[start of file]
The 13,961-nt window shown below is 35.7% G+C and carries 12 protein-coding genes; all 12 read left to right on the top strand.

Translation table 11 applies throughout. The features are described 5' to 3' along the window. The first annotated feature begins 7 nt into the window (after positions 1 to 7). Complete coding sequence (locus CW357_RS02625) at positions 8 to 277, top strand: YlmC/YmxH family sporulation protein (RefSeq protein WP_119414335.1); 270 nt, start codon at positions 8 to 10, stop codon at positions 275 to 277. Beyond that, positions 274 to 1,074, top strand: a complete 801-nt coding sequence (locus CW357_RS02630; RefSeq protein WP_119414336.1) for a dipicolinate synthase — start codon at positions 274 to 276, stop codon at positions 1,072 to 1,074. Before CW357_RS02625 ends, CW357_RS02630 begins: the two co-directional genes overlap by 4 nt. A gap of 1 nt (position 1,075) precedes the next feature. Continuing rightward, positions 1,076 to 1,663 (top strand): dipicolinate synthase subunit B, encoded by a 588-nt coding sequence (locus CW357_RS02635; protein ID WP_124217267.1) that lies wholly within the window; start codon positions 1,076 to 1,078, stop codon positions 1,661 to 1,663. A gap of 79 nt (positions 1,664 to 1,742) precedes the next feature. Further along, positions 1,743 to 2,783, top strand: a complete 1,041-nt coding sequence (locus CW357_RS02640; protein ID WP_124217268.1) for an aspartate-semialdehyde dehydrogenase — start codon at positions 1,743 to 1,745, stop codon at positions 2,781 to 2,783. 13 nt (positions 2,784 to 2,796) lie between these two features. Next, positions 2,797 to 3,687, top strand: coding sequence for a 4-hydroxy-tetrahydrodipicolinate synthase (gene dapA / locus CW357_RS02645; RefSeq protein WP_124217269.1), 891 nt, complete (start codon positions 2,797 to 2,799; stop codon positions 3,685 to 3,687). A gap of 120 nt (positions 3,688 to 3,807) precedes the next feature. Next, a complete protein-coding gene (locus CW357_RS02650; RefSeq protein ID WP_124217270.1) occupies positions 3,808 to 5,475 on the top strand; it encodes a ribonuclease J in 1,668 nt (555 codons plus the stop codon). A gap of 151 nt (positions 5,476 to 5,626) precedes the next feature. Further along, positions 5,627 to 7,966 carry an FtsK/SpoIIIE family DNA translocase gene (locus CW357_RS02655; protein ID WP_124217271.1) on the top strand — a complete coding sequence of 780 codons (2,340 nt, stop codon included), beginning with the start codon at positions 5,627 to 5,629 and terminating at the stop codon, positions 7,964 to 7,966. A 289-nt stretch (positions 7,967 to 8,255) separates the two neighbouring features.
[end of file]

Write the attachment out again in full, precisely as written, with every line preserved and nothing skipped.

The 13,961-nt window shown below is 35.7% G+C and carries 12 protein-coding genes; all 12 read left to right on the top strand.

Translation table 11 applies throughout. The features are described 5' to 3' along the window. The first annotated feature begins 7 nt into the window (after positions 1 to 7). Complete coding sequence (locus CW357_RS02625) at positions 8 to 277, top strand: YlmC/YmxH family sporulation protein (RefSeq protein WP_119414335.1); 270 nt, start codon at positions 8 to 10, stop codon at positions 275 to 277. Beyond that, positions 274 to 1,074, top strand: a complete 801-nt coding sequence (locus CW357_RS02630; RefSeq protein WP_119414336.1) for a dipicolinate synthase — start codon at positions 274 to 276, stop codon at positions 1,072 to 1,074. Before CW357_RS02625 ends, CW357_RS02630 begins: the two co-directional genes overlap by 4 nt. A gap of 1 nt (position 1,075) precedes the next feature. Continuing rightward, positions 1,076 to 1,663 (top strand): dipicolinate synthase subunit B, encoded by a 588-nt coding sequence (locus CW357_RS02635; protein ID WP_124217267.1) that lies wholly within the window; start codon positions 1,076 to 1,078, stop codon positions 1,661 to 1,663. A gap of 79 nt (positions 1,664 to 1,742) precedes the next feature. Further along, positions 1,743 to 2,783, top strand: a complete 1,041-nt coding sequence (locus CW357_RS02640; protein ID WP_124217268.1) for an aspartate-semialdehyde dehydrogenase — start codon at positions 1,743 to 1,745, stop codon at positions 2,781 to 2,783. 13 nt (positions 2,784 to 2,796) lie between these two features. Next, positions 2,797 to 3,687, top strand: coding sequence for a 4-hydroxy-tetrahydrodipicolinate synthase (gene dapA / locus CW357_RS02645; RefSeq protein WP_124217269.1), 891 nt, complete (start codon positions 2,797 to 2,799; stop codon positions 3,685 to 3,687). A gap of 120 nt (positions 3,688 to 3,807) precedes the next feature. Next, a complete protein-coding gene (locus CW357_RS02650; RefSeq protein ID WP_124217270.1) occupies positions 3,808 to 5,475 on the top strand; it encodes a ribonuclease J in 1,668 nt (555 codons plus the stop codon). A gap of 151 nt (positions 5,476 to 5,626) precedes the next feature. Further along, positions 5,627 to 7,966 carry an FtsK/SpoIIIE family DNA translocase gene (locus CW357_RS02655; protein ID WP_124217271.1) on the top strand — a complete coding sequence of 780 codons (2,340 nt, stop codon included), beginning with the start codon at positions 5,627 to 5,629 and terminating at the stop codon, positions 7,964 to 7,966. A 289-nt stretch (positions 7,967 to 8,255) separates the two neighbouring features.